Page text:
RISING What was the biggest physical challenge of running in the desert? SC ‘We both got over the finish line on the first day of the Marathon de Sables and looked at each other with a sense of dread. You are given salt tablets to take every hour because you sweat so much but by the end both of us were just all over the place, stumbling around with mild heatstroke. We were in bits and I remember writing in an email back home: “I’ve bitten off a bit more than I can chew here.” PM ‘If if had been that tough everyday I wouldn’t have finished it – it was horrible.”

RISING So you learnt the value of looking after yourself, even when pushing the limits of endurance? SC ‘Yes – once you are in these things you have to concentrate and look after yourself in order to keep your body going. Even if your preparation isn’t totally right you can make up for that a little bit during, as long as you get your head right and drink enough and eat enough.’

RISING You’ve obviously trained for the Talisker Whisky Atlantic Challenge – 3,000 miles from the Canary Islands to the UK, burning 8000 calories a day, rowing in continual shifts? PM ‘We’ve spent quite a lot of time training on the rowing boat, getting used to living on such a tiny thing efficiently and packing stuff away. But you can never fully replicate it.’ SC ‘I feel like I’m eating for three people at the moment! It’s about five meals a day worth of food… The training programme isn’t fun, it’s pretty uncomfortable reps of leg work and lower back – six sets of 20 reps, for example, and you’re absolutely blowing after one set – you do feel the benefits on the boat though.’

RISING How have you mentally prepared for the row? PM ‘You have to get your mind mentally ready that it’s going to suck. Seamus made a point that it’s going to take us 40-50 days so there might be six times where you just want to get off the boat. As long as you appreciate you’re going through one of those six times, take a deep breath and realise that life’s not that bad, then that’s the key thing.’ SC ‘We’ve been through a fair bit together already and that will hopefully help in the tougher times that I’m sure are ahead in the row.’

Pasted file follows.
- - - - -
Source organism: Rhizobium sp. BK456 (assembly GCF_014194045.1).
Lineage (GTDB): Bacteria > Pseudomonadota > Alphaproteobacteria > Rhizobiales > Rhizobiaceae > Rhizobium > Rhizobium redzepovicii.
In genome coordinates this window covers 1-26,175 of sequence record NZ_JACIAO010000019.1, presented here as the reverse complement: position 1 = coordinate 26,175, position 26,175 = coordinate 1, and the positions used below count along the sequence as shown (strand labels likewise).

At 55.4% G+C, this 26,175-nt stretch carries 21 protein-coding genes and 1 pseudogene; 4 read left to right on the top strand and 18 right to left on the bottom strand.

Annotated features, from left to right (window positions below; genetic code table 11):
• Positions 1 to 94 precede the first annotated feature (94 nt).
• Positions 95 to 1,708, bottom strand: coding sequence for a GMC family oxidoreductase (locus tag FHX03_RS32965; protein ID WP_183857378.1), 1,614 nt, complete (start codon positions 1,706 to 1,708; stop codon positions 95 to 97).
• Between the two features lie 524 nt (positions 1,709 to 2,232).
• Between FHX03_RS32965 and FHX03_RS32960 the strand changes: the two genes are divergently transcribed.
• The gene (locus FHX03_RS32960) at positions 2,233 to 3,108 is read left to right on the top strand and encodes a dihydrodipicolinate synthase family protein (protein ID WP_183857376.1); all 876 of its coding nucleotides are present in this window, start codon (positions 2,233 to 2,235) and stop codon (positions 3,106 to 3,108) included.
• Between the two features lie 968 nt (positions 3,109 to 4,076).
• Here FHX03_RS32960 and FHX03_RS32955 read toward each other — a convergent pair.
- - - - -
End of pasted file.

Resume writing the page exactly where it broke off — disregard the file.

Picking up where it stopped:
RISING Do you get seasick? PM ‘I don’t usually but it’s inevitable for the first week – you’ll feel like you’re in a washing machine.’ SC ‘I was talking to one of the guys who did it last year and he said that you feel like you’re hungover for the first week – that sense of constant discomfort, waking up with a sore head and feeling like might want to be sick at some point in the day.’

RISING Did you get any top tips on how to cope? SC ‘One good bit of advice was they had a routine that if you were feeling really terrible and didn’t want to be spoken to that the would have their sunglasses on and earphones in and if those are both on then you’re not allowed to speak to them, that was their time out!’

RISING Is there a sticking point you’ve been warned about where it’s common for people to give up the row? SC ‘For the first two days the support boat says that everyone is jacked up on adrenaline and pumped but when you get to day three or four and the realisation of how much longer you have to go sets in. That’s when the sat phone starts ringing and the excuses start coming out – apparently it’s such a shock to the system that your brain almost starts inventing injuries because it’s saying: “Get me out of this situation.”

‘It’s one of those things I’m apprehensive about but also looking forward to. One of the great things about these challenges is getting through that kind of stuff – it’s an amazing experience in life. It makes you realise that life isn’t all bad, so just get on with it and you’ll be fine.’

WHAT NEXT? Find out more about the 3,000-mile [Talisker Atlantic Challenge]https://www.taliskerwhiskyatlanticchallenge.com rowing race and follow Seamus’s and Paddy’s Saddle Sand Sea quest as they attempt to raise £300,00 for charity.

Follow the writer @mattfitnessray